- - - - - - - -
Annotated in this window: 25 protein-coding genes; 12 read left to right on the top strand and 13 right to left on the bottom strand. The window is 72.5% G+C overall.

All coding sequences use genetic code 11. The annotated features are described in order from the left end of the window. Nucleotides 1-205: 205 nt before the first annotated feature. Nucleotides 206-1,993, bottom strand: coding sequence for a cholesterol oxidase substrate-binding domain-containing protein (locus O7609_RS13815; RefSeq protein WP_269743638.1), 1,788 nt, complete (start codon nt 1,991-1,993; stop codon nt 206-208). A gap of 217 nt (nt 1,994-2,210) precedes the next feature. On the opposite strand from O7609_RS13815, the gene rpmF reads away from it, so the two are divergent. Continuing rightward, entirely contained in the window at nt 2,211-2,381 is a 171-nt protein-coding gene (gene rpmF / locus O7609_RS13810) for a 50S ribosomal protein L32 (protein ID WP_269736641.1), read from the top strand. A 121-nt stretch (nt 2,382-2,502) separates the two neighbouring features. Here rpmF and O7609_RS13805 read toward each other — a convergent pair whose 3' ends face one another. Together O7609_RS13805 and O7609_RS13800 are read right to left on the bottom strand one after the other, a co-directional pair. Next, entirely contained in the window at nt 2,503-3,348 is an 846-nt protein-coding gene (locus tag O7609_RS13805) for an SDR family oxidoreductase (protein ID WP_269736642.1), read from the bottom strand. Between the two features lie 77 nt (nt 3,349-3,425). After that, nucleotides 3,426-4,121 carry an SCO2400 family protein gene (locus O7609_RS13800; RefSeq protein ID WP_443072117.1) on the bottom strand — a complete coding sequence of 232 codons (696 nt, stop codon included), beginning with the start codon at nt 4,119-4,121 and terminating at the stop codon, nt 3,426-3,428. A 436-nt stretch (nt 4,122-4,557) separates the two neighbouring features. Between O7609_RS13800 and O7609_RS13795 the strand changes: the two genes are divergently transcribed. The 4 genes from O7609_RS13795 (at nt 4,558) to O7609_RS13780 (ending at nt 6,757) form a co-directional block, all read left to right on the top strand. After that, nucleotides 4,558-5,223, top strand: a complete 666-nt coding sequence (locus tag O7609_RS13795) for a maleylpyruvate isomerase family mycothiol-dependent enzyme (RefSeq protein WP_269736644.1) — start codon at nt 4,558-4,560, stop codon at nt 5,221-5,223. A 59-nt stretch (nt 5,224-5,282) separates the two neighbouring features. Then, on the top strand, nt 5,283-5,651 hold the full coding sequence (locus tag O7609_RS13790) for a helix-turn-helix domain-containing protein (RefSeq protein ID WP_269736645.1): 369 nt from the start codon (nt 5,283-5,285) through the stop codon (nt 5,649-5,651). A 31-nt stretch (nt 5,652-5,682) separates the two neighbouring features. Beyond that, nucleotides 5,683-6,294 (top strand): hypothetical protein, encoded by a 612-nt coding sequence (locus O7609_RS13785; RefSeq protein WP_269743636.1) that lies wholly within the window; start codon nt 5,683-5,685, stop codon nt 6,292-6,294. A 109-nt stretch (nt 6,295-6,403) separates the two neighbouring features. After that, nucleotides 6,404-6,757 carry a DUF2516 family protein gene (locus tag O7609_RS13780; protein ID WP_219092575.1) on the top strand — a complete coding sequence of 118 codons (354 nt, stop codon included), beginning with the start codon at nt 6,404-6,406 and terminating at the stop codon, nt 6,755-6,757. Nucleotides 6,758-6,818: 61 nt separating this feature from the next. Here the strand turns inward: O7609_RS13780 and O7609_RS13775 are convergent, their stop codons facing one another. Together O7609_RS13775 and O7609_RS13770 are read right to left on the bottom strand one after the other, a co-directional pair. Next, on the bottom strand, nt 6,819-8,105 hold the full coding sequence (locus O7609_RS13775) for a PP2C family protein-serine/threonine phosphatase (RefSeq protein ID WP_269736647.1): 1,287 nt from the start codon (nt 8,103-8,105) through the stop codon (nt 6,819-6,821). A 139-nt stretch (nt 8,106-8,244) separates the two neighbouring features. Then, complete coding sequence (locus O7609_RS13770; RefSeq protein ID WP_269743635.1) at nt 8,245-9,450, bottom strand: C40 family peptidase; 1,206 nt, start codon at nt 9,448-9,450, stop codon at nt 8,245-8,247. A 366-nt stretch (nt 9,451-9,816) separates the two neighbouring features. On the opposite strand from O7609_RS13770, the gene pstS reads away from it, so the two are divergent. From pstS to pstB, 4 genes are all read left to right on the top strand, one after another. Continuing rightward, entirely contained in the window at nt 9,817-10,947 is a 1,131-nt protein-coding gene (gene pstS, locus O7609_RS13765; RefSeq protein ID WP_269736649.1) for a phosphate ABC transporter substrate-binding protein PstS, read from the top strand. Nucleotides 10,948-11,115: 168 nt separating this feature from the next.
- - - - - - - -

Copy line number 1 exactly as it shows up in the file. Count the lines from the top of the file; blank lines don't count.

Annotated in this window: 25 protein-coding genes; 12 read left to right on the top strand and 13 right to left on the bottom strand. The window is 72.5% G+C overall.